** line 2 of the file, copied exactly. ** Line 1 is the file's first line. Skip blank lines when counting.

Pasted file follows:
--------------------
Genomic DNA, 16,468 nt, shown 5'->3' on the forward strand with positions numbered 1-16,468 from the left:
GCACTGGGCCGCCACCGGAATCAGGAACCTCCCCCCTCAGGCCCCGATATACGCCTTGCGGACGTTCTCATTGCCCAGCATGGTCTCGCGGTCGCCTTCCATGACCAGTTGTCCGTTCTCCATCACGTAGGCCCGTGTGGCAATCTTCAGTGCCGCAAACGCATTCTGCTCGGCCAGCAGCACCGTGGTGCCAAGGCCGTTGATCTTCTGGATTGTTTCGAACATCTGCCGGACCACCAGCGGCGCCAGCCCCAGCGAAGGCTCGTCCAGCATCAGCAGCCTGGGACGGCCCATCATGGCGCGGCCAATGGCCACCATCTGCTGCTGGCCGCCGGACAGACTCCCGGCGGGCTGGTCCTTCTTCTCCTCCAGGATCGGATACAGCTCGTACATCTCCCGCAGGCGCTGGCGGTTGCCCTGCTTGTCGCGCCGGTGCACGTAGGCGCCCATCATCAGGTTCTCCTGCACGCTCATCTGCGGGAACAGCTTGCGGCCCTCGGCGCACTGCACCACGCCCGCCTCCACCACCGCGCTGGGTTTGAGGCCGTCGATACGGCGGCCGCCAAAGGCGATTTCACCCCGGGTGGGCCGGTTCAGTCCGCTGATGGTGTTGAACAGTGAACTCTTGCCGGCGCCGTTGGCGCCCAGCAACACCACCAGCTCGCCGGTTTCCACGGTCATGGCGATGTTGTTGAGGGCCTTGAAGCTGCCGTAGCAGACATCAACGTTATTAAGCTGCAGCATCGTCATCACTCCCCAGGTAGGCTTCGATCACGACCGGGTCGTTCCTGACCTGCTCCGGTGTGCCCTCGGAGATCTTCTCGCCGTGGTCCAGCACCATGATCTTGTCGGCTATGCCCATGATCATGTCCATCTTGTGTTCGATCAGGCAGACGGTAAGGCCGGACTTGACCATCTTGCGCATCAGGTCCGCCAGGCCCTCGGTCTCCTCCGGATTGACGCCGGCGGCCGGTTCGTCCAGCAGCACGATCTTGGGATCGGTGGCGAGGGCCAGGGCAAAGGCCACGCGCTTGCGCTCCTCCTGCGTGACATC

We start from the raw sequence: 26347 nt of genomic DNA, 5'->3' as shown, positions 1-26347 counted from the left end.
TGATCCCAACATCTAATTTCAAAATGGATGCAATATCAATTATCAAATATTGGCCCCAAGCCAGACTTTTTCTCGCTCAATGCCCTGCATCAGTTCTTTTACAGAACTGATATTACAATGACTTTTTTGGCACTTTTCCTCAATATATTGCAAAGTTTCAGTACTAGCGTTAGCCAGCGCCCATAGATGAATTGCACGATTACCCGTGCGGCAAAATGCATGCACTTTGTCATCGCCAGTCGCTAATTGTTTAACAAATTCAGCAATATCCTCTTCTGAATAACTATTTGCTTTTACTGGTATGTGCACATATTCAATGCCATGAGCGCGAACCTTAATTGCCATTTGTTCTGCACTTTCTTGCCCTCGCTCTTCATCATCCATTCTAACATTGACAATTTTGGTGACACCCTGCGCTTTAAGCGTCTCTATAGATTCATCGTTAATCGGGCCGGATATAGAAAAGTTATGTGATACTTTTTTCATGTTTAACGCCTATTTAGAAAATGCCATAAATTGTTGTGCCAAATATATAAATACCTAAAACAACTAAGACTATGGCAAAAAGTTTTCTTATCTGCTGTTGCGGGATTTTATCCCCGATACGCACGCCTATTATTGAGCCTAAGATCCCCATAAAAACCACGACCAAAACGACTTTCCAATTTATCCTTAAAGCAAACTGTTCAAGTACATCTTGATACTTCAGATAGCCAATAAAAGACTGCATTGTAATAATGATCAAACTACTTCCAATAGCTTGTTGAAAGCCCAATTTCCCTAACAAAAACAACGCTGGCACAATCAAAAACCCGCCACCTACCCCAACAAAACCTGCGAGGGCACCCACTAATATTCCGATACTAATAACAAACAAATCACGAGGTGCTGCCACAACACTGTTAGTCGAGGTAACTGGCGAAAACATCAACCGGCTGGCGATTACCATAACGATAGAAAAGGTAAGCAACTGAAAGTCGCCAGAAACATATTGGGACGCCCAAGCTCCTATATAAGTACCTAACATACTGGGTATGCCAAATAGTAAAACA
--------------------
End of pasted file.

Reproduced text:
GCACTGGGCCGCCACCGGAATCAGGAACCTCCCCCCTCAGGCCCCGATATACGCCTTGCGGACGTTCTCATTGCCCAGCATGGTCTCGCGGTCGCCTTCCATGACCAGTTGTCCGTTCTCCATCACGTAGGCCCGTGTGGCAATCTTCAGTGCCGCAAACGCATTCTGCTCGGCCAGCAGCACCGTGGTGCCAAGGCCGTTGATCTTCTGGATTGTTTCGAACATCTGCCGGACCACCAGCGGCGCCAGCCCCAGCGAAGGCTCGTCCAGCATCAGCAGCCTGGGACGGCCCATCATGGCGCGGCCAATGGCCACCATCTGCTGCTGGCCGCCGGACAGACTCCCGGCGGGCTGGTCCTTCTTCTCCTCCAGGATCGGATACAGCTCGTACATCTCCCGCAGGCGCTGGCGGTTGCCCTGCTTGTCGCGCCGGTGCACGTAGGCGCCCATCATCAGGTTCTCCTGCACGCTCATCTGCGGGAACAGCTTGCGGCCCTCGGCGCACTGCACCACGCCCGCCTCCACCACCGCGCTGGGTTTGAGGCCGTCGATACGGCGGCCGCCAAAGGCGATTTCACCCCGGGTGGGCCGGTTCAGTCCGCTGATGGTGTTGAACAGTGAACTCTTGCCGGCGCCGTTGGCGCCCAGCAACACCACCAGCTCGCCGGTTTCCACGGTCATGGCGATGTTGTTGAGGGCCTTGAAGCTGCCGTAGCAGACATCAACGTTATTAAGCTGCAGCATCGTCATCACTCCCCAGGTAGGCTTCGATCACGACCGGGTCGTTCCTGACCTGCTCCGGTGTGCCCTCGGAGATCTTCTCGCCGTGGTCCAGCACCATGATCTTGTCGGCTATGCCCATGATCATGTCCATCTTGTGTTCGATCAGGCAGACGGTAAGGCCGGACTTGACCATCTTGCGCATCAGGTCCGCCAGGCCCTCGGTCTCCTCCGGATTGACGCCGGCGGCCGGTTCGTCCAGCAGCACGATCTTGGGATCGGTGGCGAGGGCCAGGGCAAAGGCCACGCGCTTGCGCTCCTCCTGCGTGACATC